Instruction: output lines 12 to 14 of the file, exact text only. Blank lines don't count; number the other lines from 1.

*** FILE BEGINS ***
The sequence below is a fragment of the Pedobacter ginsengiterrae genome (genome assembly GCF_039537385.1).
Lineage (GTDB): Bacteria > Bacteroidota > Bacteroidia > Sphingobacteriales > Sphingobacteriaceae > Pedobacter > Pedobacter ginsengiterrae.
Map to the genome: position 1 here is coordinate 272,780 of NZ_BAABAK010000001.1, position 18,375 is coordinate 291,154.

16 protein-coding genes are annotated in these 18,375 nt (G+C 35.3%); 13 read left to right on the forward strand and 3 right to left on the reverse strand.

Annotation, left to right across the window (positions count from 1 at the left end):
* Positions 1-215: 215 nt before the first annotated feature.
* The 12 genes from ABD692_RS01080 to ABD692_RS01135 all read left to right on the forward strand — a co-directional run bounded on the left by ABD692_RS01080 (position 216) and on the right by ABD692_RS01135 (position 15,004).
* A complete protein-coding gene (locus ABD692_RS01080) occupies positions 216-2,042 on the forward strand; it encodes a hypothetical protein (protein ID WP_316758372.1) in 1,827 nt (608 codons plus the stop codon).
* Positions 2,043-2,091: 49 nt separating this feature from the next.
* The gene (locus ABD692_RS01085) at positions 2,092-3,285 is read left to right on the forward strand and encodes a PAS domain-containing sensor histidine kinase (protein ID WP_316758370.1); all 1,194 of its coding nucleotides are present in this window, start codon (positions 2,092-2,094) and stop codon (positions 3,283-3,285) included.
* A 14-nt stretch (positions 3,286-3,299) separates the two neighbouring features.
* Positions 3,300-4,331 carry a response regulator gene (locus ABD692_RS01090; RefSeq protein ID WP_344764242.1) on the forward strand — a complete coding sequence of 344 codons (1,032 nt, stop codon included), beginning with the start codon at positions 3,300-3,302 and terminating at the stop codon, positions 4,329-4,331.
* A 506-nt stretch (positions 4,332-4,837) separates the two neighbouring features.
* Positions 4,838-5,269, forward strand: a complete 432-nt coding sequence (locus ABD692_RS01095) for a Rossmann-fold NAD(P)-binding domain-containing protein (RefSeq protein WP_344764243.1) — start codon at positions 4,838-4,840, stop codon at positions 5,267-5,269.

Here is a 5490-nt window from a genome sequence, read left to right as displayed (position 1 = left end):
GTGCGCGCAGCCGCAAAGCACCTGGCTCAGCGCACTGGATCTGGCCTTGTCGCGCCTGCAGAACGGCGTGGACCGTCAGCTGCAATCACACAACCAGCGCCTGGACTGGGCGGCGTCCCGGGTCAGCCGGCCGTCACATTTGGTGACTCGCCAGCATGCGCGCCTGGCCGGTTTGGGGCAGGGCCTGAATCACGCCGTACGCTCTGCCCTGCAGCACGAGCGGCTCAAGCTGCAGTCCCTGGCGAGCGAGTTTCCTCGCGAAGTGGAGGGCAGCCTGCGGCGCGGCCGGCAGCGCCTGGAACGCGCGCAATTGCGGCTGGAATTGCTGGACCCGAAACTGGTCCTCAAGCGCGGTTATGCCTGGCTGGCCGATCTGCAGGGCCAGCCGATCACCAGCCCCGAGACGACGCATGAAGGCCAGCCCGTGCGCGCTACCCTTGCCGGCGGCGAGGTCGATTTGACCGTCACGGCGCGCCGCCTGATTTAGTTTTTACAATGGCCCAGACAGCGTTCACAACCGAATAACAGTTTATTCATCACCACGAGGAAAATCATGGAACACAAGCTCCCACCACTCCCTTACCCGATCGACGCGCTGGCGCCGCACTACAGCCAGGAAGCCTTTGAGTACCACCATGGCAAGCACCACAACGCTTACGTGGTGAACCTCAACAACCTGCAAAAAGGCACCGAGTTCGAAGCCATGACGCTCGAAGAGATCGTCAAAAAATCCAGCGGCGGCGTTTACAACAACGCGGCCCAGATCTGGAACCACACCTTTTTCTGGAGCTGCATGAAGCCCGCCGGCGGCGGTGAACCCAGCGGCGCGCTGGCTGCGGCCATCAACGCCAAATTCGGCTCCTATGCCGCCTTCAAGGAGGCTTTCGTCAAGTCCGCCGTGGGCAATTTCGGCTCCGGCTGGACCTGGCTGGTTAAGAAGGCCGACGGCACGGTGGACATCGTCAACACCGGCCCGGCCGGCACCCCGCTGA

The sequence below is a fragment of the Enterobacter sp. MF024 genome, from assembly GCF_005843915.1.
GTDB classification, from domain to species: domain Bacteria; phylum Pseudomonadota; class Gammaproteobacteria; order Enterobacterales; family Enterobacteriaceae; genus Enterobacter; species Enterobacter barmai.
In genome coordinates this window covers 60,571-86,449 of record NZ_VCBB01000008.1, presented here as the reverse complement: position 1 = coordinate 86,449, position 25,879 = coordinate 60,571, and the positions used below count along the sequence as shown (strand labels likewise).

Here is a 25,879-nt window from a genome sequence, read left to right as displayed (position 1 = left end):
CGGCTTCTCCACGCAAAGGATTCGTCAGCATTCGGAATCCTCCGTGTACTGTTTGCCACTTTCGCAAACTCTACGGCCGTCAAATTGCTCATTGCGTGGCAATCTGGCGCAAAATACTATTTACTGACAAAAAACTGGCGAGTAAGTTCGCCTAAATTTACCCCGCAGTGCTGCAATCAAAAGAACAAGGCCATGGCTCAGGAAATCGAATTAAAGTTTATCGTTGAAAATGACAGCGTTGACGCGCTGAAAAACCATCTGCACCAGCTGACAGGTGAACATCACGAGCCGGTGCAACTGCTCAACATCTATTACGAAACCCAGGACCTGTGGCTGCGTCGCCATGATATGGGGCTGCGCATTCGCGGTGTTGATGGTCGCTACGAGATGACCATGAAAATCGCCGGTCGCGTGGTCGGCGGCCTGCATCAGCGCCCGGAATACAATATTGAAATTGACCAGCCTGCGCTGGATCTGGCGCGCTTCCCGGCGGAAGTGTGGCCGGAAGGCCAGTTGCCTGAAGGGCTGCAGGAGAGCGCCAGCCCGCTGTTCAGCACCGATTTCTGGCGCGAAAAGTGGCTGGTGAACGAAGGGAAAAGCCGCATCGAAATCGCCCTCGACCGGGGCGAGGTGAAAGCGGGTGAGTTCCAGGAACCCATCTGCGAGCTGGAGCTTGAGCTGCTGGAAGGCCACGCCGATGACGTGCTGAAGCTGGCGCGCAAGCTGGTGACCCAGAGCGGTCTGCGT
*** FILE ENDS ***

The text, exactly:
* Positions 3,300-4,331 carry a response regulator gene (locus ABD692_RS01090; RefSeq protein ID WP_344764242.1) on the forward strand — a complete coding sequence of 344 codons (1,032 nt, stop codon included), beginning with the start codon at positions 3,300-3,302 and terminating at the stop codon, positions 4,329-4,331.
* A 506-nt stretch (positions 4,332-4,837) separates the two neighbouring features.
* Positions 4,838-5,269, forward strand: a complete 432-nt coding sequence (locus ABD692_RS01095) for a Rossmann-fold NAD(P)-binding domain-containing protein (RefSeq protein WP_344764243.1) — start codon at positions 4,838-4,840, stop codon at positions 5,267-5,269.